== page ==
HIKING THE ANDES, the HUAYHUASH TREK: Owen’s Peruvian Adventures, Part 2, Guest Post by Owen Floody

Glacial Lakes on the Huayhuash Circuit, Peru
Our friend Owen Floody is in the midst of a series of three treks in Peru, with two down--Machu Picchu in May 2015 (see his post for 1/2/17), Huayhuash in July 2015--and one coming up in mid-2017, Cordillera Blanca. Owen recently retired from a career of teaching and research at Bucknell University in Pennsylvania. He has always been an avid photographer and in his retirement has taken numerous trips that allow him to pursue his passion. He is a frequent contributor to The Intrepid Tourist. Here is the report of his Huayhuash trek and a few of his excellent photographs.
One of our camps.
The Huayhuash Range (Cordillera Huayhuash, pronounced “why wash”) is a compact cluster of mountains in the Peruvian Andes, approximately 225 miles from Lima.  It only extends over about 20 miles but contains more than 20 peaks, six of which exceed 6000 meters (19,685 ft) in height.  One of these is Siula Grande, the scene of the adventure described by Joe Simpson in the book and movie “Touching the Void.”
Our pack animals awaiting their day’s assignments.
My trek encircled much of the range, covering roughly 85 miles in 12 days.  As the area is very remote and sparsely populated (e.g., we never did pass through a village), we camped throughout, though the excellent support provided by our tour operator, Peruvian Andes Adventures (PAA), freed us of many of the normal rigors of camping: We were able to hike with just day packs, avoid the hassle of setting up or breaking down camps, and enjoy great meals all due to the efforts of the PAA staff and animals.
On the Huayhuash Track
Though the distance we covered may suggest a rigorous trek, the real challenge was in the altitude.  Most of our time was spent above 13,000 feet and most days saw us crossing at least one pass exceeding 15,000 feet, the highest of these at 16,400 feet.  One can prepare for some aspects of such a trek with an appropriately challenging exercise program, ideally including a healthy dose of actual hiking wherever you can find significant ascents and descents.  But how can most of us prepare for altitudes such as encountered here?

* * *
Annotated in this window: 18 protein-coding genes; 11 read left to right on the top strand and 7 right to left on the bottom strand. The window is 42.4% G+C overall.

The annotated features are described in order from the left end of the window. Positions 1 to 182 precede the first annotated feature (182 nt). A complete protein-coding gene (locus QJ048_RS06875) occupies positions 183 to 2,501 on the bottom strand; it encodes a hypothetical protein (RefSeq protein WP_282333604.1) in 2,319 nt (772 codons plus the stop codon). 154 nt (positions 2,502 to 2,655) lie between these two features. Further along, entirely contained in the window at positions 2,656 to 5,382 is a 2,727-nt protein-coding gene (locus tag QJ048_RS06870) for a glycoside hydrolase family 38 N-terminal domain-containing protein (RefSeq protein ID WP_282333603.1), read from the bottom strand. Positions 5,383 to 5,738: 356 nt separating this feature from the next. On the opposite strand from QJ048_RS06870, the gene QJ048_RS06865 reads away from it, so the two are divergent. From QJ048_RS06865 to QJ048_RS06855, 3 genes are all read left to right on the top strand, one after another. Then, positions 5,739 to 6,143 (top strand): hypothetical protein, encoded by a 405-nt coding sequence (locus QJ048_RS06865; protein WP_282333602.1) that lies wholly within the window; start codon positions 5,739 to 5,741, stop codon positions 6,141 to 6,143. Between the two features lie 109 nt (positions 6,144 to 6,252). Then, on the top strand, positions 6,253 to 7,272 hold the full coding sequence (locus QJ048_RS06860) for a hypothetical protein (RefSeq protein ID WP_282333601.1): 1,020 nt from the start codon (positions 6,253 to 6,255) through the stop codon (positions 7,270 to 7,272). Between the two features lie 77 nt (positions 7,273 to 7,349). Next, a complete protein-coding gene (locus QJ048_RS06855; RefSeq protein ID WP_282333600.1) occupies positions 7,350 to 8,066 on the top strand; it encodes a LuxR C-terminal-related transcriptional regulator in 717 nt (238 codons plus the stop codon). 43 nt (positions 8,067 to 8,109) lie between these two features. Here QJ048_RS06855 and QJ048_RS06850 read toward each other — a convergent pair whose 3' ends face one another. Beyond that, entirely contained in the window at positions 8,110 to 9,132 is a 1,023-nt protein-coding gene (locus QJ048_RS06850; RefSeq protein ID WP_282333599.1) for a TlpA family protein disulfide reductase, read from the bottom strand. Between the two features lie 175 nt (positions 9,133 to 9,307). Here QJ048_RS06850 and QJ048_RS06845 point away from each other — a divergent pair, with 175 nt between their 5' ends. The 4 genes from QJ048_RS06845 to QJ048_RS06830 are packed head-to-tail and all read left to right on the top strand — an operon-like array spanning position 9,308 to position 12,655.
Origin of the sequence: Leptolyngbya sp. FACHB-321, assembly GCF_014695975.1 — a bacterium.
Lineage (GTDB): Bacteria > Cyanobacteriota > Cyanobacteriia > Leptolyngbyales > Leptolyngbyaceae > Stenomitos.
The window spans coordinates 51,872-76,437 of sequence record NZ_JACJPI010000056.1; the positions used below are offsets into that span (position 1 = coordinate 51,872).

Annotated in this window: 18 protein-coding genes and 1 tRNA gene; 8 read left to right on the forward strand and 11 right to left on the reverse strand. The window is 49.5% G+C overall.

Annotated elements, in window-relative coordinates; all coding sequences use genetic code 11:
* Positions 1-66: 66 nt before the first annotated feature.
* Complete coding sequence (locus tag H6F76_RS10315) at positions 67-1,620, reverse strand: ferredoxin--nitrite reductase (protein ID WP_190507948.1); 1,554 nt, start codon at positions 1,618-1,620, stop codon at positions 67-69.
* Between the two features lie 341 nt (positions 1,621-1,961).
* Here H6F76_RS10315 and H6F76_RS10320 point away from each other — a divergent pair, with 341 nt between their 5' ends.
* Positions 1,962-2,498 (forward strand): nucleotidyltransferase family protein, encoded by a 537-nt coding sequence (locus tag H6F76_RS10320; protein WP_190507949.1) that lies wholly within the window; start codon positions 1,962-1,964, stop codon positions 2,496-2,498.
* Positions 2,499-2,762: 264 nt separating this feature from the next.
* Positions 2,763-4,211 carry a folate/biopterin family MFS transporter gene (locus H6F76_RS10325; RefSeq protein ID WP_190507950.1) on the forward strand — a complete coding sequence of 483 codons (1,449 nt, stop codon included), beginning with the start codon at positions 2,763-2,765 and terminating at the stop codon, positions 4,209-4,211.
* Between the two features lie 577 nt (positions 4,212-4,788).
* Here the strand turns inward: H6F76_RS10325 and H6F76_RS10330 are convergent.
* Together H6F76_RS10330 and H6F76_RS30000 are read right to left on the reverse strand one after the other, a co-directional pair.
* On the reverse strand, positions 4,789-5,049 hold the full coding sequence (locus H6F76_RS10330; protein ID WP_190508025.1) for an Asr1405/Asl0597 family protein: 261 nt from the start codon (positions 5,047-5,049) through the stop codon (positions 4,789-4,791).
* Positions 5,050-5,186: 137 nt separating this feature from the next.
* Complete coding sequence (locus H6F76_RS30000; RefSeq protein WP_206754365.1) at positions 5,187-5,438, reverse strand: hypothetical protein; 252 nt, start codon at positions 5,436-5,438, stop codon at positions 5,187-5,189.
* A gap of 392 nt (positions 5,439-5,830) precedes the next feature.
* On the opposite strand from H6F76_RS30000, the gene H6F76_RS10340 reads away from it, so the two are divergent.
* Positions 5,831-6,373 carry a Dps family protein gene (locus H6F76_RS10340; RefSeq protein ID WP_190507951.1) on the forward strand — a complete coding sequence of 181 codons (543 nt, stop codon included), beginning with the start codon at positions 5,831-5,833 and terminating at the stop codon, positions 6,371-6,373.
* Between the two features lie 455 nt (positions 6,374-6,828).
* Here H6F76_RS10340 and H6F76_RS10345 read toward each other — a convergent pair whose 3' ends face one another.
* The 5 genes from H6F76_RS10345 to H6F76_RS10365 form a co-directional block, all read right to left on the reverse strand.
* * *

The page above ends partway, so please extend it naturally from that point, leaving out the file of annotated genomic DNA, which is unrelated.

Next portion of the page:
Day hike from Huaraz
What I did was to arrive in Huaraz (the trek’s starting point and PAA’s base) four days early and then take full advantage of the many half-day and day hikes offered by PAA.  These covered beautiful ground and were graded in difficulty, making it possible to put together a package of pre-trek acclimatization hikes that were manageable and enjoyable, and that very much helped me to prepare for what was to come.
Soaring snow-covered peaks of the Andes and wetlands
The scenery encountered on this trek was spectacular, the most impressive of any of the seven major treks that I’ve done. Many of the types of scenes that we enjoyed are the ones that you would predict, i.e., soaring snow-covered peaks, high mountain passes, pristine valleys and meadows, wetlands.  But the Huayhuash is especially well known for its beautiful glacial lakes.  Some of these treated us to the sights and sounds of repeated avalanches. And many, if not all, presented an array of contrasting and beautiful colors. 
Altogether, then, this trek around the Huayhuash circuit provided an outstanding visual feast.  But this did come at the cost of considerable effort.  Why go to the trouble of trekking, especially when so many outstanding scenes can be seen from roads?  One answer is that the Huayhuash and like destinations are so remote as to be accessible in few ways other than by foot.

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